October 1977. I’m eight years old. Dad’s at work. I’m sitting at home hunched over a chessboard waiting for him. White and black plastic. Pawns and pieces on a foldout board fraying at the edges and along the central crease. Knights in profile facing the King and Queen. I’ve been teaching him to play.
A radio on in the kitchen. Mum’s getting ready to go out. She has a part-time job at the Imperial pub on Bewsey Road, a five-minute walk away, serving pints of mixed and pints of tan and black to wire-factory workers: No-Danger Joe, who has his own chair by the door. Nodding Kenny, who’ll agree with anything his boss says. Varley, the pisshead with eyes the color of verdigris, trying it on with the barmaids. She serves them all until they’re too drunk to speak, at which point the manager, a gruff Belfastard, points to the door.
Dad works at the police station in Chester. Top floor. I’ve been to the canteen there. You can look out at the river Dee and the Roman wall while you eat your pie and mash and tea (two sugars). This was in the days before healthy eating. Healthy anything. This was smoker’s cough with your cake and a pall of undigested whisky fumes at breakfast. Bring the lad in to work for the morning. Nice treat while Mum’s in hospital. The receptionist — Brenda or Beryl or Olive — asks if I want a Quality Street sweet while I hide behind Dad’s legs. He’s all smiles and muttonchop whiskers. The clatter of typewriters vibrates through the building. I can smell carbon paper and Quink ink and wet dog and leather. Hoops of sweat under armpits, rings of grime on loosened collars. Brylcreemed hair and Hamlet cigars in top pockets. The world is filled with villains and slags and bastards. Some of them work here.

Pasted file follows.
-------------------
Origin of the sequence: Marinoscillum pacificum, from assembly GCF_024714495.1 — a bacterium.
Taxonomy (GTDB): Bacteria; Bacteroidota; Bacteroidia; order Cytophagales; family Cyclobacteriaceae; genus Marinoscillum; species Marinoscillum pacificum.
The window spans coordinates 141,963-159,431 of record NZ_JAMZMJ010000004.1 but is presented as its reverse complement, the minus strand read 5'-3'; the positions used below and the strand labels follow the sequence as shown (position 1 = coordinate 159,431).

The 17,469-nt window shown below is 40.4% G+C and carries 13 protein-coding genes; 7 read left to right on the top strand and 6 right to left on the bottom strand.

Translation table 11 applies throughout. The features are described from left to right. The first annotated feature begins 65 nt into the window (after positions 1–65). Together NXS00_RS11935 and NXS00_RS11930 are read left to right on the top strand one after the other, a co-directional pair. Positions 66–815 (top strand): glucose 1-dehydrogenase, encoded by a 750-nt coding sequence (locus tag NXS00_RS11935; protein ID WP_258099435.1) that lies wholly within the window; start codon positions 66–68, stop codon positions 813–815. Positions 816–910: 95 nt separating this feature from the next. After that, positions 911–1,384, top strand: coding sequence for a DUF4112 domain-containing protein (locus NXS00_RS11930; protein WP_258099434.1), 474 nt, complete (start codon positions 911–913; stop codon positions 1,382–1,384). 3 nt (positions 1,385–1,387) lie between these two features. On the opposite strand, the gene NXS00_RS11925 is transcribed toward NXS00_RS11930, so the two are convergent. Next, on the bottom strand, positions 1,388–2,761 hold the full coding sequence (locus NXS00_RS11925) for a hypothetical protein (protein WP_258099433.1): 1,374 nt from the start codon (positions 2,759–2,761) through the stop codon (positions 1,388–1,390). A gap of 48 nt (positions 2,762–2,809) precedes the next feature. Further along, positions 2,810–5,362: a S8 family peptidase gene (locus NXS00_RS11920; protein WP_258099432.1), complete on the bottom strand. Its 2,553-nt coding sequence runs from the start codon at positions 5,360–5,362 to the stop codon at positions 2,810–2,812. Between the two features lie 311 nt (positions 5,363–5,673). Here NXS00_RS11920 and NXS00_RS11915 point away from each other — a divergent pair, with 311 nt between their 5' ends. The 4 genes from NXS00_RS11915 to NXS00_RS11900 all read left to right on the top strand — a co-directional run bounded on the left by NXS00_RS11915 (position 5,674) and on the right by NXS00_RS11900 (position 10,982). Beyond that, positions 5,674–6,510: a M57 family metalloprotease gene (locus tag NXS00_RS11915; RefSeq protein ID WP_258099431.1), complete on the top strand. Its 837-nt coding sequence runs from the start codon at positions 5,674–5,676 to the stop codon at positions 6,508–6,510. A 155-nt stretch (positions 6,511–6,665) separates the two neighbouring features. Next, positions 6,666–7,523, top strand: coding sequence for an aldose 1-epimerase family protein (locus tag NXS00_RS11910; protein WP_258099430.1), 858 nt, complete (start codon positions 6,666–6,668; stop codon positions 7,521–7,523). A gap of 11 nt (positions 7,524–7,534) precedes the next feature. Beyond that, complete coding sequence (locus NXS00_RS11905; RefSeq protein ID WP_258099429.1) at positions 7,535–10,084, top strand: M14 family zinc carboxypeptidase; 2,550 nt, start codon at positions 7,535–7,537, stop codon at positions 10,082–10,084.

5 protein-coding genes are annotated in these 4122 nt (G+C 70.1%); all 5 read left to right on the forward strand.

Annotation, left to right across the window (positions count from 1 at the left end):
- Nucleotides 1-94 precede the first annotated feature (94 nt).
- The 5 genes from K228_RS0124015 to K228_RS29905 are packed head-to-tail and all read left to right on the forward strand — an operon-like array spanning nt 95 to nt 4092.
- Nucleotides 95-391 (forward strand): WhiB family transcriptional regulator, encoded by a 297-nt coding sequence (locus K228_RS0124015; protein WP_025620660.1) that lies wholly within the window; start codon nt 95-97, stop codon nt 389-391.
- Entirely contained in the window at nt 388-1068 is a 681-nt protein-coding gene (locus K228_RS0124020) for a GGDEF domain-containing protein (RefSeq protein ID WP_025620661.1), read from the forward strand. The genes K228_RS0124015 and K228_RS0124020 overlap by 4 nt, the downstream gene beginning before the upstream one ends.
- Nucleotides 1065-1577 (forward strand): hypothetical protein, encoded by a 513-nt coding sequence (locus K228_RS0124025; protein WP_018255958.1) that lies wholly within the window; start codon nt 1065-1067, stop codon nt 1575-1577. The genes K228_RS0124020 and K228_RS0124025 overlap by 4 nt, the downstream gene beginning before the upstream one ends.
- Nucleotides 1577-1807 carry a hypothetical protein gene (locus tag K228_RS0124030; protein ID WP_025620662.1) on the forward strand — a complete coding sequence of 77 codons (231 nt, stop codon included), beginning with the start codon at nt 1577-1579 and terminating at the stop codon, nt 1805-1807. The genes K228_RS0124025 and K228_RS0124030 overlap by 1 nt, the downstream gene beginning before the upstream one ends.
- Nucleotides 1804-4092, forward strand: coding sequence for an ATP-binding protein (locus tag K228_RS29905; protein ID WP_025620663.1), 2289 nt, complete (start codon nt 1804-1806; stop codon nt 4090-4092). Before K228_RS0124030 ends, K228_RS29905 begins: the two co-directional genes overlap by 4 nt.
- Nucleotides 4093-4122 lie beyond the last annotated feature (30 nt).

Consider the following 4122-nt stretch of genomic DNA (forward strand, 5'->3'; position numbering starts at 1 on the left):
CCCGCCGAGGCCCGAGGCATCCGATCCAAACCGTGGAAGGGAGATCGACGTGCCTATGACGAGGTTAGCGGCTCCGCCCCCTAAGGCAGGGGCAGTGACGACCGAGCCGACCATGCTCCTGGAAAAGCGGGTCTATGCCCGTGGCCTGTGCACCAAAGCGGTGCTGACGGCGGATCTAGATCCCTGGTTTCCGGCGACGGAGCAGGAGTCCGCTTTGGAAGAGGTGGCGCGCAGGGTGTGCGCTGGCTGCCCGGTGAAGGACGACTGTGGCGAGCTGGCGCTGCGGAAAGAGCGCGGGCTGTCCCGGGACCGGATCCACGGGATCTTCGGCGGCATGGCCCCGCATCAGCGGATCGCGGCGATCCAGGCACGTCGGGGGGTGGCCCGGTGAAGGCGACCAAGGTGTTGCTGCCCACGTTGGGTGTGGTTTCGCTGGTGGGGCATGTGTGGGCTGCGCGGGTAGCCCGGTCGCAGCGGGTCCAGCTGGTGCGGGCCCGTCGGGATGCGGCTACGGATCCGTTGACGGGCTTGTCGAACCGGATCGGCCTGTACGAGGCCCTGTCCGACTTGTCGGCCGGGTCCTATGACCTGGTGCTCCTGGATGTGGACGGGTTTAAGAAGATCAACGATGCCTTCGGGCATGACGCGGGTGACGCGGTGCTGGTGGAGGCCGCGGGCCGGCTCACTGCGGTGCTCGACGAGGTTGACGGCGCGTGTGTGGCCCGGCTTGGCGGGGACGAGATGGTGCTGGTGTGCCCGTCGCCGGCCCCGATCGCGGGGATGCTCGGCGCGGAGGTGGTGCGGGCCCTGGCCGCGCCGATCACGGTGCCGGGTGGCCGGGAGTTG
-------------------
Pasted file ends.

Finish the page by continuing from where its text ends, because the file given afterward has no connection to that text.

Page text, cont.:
That radio. Chat and comment and opinion. All buzz. All background. Dad comes in. Winter’s breath full of bonfires and petrol fumes. Kiss, kiss. Dinner’s in the oven, cold lips. Mum goes out into crystallizing darkness. Dad and his brown, steaming hot pot, slashed through with red cabbage. I can’t look at his plate. Newspapers. Can of beer. I wait. I listen.
Newsflash. This just in. The body, as yet unidentified, was found on wastelands behind Manchester’s southern cemetery…
Dad puts his fork down. On the phone. He’s here then, he says. He’s come over to Manchester.
I know he’s talking about the Ripper. It’s all you hear about in the school playgrounds. Brian Trent got into trouble with the headmistress for starting a game called Dead, where he pretended to be Jack, felling girls, and how many could he get on the floor before the coppers stopped him? Manchester is twenty miles from here. If the Ripper can leave his hunting grounds of Bradford and Leeds to travel across the Pennines, then he can nip along the M62 to Warrington. Mum will walk home alone this night.